by Tanya Finneran VN, Coast Animal Health Lakehaven, NSW
This is a multi-parameter patient monitor that provides readings for ECG, respiration rates, SpO2, blood pressure and temperature. It also includes capnography components that have helped increase the level of care we provide for our patients. We do a lot of work with rescue groups and see many juvenile animals. Being so small and young, there’s always the possibility of anaesthesia complications but the BM3 allows us to administer a gold standard of care.
What’s good about it
The BM3 is a very high-quality piece of multi-parameter equipment. Our previous unit, which we still utilise, doesn’t have a capnography component so that is a valuable addition to our practice.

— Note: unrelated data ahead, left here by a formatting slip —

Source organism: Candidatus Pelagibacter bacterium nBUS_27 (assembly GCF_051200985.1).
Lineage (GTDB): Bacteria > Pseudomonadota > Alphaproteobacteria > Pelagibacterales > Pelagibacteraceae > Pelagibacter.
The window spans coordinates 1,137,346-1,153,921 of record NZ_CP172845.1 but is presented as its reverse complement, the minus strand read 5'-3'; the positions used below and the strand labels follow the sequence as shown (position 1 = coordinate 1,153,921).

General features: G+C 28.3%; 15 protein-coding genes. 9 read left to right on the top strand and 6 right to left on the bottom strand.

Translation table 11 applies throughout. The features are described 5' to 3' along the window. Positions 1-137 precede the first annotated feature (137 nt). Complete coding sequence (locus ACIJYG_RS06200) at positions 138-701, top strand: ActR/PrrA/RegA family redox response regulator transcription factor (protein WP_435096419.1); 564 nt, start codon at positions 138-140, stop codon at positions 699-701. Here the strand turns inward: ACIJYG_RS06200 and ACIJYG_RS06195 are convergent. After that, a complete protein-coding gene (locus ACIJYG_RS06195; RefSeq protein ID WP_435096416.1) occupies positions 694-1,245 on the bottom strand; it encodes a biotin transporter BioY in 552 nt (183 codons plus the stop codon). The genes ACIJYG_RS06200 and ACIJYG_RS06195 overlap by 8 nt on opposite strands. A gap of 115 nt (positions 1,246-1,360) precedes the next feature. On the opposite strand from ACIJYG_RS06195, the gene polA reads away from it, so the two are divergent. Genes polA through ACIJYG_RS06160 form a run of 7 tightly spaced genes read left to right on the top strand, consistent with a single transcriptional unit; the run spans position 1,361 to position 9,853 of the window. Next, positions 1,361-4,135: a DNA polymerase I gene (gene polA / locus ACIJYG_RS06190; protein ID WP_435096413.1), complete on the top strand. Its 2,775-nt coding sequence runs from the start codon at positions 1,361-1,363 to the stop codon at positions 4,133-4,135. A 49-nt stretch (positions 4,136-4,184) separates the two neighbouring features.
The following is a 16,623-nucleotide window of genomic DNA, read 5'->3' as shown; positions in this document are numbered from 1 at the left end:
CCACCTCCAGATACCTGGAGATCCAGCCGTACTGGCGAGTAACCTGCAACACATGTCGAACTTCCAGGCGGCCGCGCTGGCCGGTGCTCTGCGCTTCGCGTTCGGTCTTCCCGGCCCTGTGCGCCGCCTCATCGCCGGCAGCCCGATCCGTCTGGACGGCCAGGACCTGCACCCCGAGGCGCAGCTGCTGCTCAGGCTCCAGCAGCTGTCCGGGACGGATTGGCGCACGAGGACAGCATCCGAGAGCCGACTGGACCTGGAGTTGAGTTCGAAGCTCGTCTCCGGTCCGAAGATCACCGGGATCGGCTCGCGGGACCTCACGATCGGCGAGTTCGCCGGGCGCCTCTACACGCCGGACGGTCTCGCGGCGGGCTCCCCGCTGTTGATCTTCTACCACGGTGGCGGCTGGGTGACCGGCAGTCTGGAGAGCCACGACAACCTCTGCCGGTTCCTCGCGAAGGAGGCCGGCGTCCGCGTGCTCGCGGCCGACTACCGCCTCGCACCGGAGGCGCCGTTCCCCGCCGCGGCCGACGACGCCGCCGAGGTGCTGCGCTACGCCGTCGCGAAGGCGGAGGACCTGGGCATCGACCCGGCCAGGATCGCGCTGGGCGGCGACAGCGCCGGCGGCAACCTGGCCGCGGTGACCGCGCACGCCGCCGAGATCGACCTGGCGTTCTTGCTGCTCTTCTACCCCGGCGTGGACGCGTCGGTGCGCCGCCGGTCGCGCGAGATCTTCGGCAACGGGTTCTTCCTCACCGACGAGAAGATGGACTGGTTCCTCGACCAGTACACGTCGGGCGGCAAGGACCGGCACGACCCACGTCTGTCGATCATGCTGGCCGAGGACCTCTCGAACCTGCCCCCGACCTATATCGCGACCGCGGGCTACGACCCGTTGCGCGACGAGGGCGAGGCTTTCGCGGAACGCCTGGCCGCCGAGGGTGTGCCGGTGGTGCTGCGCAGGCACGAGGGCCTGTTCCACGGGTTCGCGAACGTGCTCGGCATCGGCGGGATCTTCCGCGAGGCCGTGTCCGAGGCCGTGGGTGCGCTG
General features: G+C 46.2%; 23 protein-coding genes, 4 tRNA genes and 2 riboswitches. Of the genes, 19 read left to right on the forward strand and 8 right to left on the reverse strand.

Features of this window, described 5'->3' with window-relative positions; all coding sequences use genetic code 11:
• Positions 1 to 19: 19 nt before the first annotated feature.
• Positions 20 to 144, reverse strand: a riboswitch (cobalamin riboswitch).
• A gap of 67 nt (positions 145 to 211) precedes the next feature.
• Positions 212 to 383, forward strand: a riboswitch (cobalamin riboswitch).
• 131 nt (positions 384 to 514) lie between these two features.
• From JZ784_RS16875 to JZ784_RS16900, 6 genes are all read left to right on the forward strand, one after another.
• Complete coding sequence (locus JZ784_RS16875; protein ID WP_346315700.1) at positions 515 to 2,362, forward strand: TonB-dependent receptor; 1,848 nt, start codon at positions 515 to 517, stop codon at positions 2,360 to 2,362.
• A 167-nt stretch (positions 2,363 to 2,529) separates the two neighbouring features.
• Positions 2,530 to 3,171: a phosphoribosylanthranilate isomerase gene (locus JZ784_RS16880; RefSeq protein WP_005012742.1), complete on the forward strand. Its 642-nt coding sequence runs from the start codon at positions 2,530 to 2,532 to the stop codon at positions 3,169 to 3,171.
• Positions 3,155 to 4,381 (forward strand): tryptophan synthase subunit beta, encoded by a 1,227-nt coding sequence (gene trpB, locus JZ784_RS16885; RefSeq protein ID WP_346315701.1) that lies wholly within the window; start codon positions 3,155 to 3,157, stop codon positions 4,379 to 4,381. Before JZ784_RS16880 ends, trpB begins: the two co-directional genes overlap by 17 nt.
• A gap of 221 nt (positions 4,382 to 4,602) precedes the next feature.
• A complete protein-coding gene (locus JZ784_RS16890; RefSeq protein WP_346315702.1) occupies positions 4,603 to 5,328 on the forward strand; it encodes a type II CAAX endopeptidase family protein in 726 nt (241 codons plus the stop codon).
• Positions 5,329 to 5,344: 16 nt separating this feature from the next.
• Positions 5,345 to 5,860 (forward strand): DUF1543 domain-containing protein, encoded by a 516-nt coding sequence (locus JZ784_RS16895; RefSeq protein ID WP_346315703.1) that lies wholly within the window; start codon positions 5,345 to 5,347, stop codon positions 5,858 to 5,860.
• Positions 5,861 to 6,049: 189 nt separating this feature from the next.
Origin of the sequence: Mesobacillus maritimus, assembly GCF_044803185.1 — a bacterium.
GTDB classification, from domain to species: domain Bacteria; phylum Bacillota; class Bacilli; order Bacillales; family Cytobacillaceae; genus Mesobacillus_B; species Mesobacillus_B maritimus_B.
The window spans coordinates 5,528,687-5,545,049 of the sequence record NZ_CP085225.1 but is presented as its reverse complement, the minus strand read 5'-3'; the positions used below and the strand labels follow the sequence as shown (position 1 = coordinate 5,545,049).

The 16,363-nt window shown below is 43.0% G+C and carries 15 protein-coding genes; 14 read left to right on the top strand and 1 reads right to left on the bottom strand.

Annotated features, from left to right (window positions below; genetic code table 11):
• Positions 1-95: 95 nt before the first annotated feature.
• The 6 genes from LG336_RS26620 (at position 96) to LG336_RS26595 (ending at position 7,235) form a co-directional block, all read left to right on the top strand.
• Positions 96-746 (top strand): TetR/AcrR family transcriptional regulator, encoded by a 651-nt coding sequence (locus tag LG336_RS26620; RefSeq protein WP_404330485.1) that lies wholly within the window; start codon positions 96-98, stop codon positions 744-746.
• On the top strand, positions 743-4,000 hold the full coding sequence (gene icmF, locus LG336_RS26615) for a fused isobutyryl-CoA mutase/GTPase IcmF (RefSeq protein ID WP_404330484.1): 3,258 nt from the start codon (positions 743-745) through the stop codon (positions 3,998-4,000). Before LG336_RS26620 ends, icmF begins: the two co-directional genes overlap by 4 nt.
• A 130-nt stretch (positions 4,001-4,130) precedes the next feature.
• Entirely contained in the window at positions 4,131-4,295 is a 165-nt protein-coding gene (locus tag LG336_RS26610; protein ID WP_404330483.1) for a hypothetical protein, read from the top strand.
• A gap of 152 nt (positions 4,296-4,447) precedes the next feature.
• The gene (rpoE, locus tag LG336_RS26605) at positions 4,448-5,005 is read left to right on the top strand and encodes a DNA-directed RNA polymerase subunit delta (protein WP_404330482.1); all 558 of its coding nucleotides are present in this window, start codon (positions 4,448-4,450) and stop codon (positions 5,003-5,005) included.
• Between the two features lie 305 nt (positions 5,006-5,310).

The BM3’s multiple parameter checks certainly makes for a safer anaesthetic. For example, you may have a young, healthy, stable patient with no predisposed or pre-detected cardiac issues. You may think you don’t really need to monitor ECG but the more information you have, the safer the nursing and veterinary staff can make anaesthesia for that patient.
The probes are all a little different and attach in various ways to the animal. It’s a fairly quick and simple process to fully set up with each animal. It works very well with dogs and cats that make up the majority of our client base.
What’s not so good
Any mechanical device can be impacted by human error, so you need to ensure that the machine is correctly set up and confirm the lead placement. The unit needs to be calibrated according to the patient’s size, particularly SBP and ETC02, every time it’s used. If a machine is faulty—and so far we’ve had no problems with the BM3—our staff need to be able to identify that the unit is giving faulty readings and troubleshoot accordingly. Often this is due to artefacts or interference.